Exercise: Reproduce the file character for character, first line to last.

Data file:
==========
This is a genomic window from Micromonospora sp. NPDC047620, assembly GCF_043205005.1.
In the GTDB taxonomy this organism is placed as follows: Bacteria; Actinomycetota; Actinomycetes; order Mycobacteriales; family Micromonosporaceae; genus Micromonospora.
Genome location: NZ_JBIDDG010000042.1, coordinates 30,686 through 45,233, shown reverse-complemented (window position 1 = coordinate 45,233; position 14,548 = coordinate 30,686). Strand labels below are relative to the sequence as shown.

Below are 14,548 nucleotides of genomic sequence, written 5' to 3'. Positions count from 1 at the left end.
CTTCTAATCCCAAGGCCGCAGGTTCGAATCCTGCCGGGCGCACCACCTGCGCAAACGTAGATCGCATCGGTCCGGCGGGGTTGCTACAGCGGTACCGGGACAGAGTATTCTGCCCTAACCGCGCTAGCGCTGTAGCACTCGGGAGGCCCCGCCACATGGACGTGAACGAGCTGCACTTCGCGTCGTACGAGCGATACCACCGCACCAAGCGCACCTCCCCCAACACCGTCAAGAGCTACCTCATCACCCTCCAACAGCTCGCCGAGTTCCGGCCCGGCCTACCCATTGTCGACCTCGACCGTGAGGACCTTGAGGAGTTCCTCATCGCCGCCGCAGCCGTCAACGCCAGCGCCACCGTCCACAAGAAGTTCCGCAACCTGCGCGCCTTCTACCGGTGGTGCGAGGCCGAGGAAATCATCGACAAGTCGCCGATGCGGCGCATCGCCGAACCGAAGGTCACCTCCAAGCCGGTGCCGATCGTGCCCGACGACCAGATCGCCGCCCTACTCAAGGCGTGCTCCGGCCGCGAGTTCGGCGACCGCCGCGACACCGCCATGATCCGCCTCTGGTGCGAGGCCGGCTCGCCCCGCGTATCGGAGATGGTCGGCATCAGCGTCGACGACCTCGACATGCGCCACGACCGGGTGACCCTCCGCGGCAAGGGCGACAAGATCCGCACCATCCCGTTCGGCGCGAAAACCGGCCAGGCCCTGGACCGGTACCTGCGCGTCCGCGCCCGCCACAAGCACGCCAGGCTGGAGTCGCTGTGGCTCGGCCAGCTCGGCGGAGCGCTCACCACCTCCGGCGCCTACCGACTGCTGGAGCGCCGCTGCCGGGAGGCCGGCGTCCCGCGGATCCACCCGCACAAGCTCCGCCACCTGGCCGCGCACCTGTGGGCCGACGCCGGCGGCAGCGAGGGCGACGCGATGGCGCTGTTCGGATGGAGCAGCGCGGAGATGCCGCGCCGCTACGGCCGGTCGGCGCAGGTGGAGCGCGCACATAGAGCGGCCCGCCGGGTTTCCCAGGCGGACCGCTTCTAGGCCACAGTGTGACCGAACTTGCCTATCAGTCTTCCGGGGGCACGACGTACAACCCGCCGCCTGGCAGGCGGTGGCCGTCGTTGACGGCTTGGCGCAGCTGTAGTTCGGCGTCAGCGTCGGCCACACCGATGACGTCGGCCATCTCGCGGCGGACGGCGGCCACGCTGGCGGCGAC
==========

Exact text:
This is a genomic window from Micromonospora sp. NPDC047620, assembly GCF_043205005.1.
In the GTDB taxonomy this organism is placed as follows: Bacteria; Actinomycetota; Actinomycetes; order Mycobacteriales; family Micromonosporaceae; genus Micromonospora.
Genome location: NZ_JBIDDG010000042.1, coordinates 30,686 through 45,233, shown reverse-complemented (window position 1 = coordinate 45,233; position 14,548 = coordinate 30,686). Strand labels below are relative to the sequence as shown.

Below are 14,548 nucleotides of genomic sequence, written 5' to 3'. Positions count from 1 at the left end.
CTTCTAATCCCAAGGCCGCAGGTTCGAATCCTGCCGGGCGCACCACCTGCGCAAACGTAGATCGCATCGGTCCGGCGGGGTTGCTACAGCGGTACCGGGACAGAGTATTCTGCCCTAACCGCGCTAGCGCTGTAGCACTCGGGAGGCCCCGCCACATGGACGTGAACGAGCTGCACTTCGCGTCGTACGAGCGATACCACCGCACCAAGCGCACCTCCCCCAACACCGTCAAGAGCTACCTCATCACCCTCCAACAGCTCGCCGAGTTCCGGCCCGGCCTACCCATTGTCGACCTCGACCGTGAGGACCTTGAGGAGTTCCTCATCGCCGCCGCAGCCGTCAACGCCAGCGCCACCGTCCACAAGAAGTTCCGCAACCTGCGCGCCTTCTACCGGTGGTGCGAGGCCGAGGAAATCATCGACAAGTCGCCGATGCGGCGCATCGCCGAACCGAAGGTCACCTCCAAGCCGGTGCCGATCGTGCCCGACGACCAGATCGCCGCCCTACTCAAGGCGTGCTCCGGCCGCGAGTTCGGCGACCGCCGCGACACCGCCATGATCCGCCTCTGGTGCGAGGCCGGCTCGCCCCGCGTATCGGAGATGGTCGGCATCAGCGTCGACGACCTCGACATGCGCCACGACCGGGTGACCCTCCGCGGCAAGGGCGACAAGATCCGCACCATCCCGTTCGGCGCGAAAACCGGCCAGGCCCTGGACCGGTACCTGCGCGTCCGCGCCCGCCACAAGCACGCCAGGCTGGAGTCGCTGTGGCTCGGCCAGCTCGGCGGAGCGCTCACCACCTCCGGCGCCTACCGACTGCTGGAGCGCCGCTGCCGGGAGGCCGGCGTCCCGCGGATCCACCCGCACAAGCTCCGCCACCTGGCCGCGCACCTGTGGGCCGACGCCGGCGGCAGCGAGGGCGACGCGATGGCGCTGTTCGGATGGAGCAGCGCGGAGATGCCGCGCCGCTACGGCCGGTCGGCGCAGGTGGAGCGCGCACATAGAGCGGCCCGCCGGGTTTCCCAGGCGGACCGCTTCTAGGCCACAGTGTGACCGAACTTGCCTATCAGTCTTCCGGGGGCACGACGTACAACCCGCCGCCTGGCAGGCGGTGGCCGTCGTTGACGGCTTGGCGCAGCTGTAGTTCGGCGTCAGCGTCGGCCACACCGATGACGTCGGCCATCTCGCGGCGGACGGCGGCCACGCTGGCGGCGAC